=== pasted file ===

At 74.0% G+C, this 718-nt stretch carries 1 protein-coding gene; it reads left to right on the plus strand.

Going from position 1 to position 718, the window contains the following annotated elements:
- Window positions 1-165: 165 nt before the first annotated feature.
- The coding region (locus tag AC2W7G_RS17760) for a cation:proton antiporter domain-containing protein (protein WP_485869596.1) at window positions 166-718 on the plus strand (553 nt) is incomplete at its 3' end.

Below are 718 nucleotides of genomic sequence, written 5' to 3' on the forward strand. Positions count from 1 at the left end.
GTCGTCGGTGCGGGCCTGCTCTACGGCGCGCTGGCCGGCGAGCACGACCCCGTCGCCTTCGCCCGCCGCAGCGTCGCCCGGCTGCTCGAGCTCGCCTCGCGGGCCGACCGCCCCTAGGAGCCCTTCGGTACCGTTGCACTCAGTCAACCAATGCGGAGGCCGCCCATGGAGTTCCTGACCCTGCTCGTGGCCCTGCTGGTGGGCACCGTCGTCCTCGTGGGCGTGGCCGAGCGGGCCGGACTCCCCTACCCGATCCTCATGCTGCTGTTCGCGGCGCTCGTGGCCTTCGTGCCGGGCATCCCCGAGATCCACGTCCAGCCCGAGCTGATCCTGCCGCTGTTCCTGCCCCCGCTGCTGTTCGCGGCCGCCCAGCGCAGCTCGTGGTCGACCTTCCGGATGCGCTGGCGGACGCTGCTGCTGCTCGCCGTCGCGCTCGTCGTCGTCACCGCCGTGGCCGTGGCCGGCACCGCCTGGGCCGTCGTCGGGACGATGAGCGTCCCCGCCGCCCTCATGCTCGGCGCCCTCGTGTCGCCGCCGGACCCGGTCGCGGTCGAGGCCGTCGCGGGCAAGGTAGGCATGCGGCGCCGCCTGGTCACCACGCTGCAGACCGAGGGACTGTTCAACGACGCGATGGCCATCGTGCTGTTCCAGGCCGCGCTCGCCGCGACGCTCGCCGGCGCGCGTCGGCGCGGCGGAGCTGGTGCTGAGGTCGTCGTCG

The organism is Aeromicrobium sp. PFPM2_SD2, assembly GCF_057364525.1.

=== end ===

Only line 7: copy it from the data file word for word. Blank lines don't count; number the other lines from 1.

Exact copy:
The organism is Aeromicrobium sp. PFPM2_SD2, assembly GCF_057364525.1.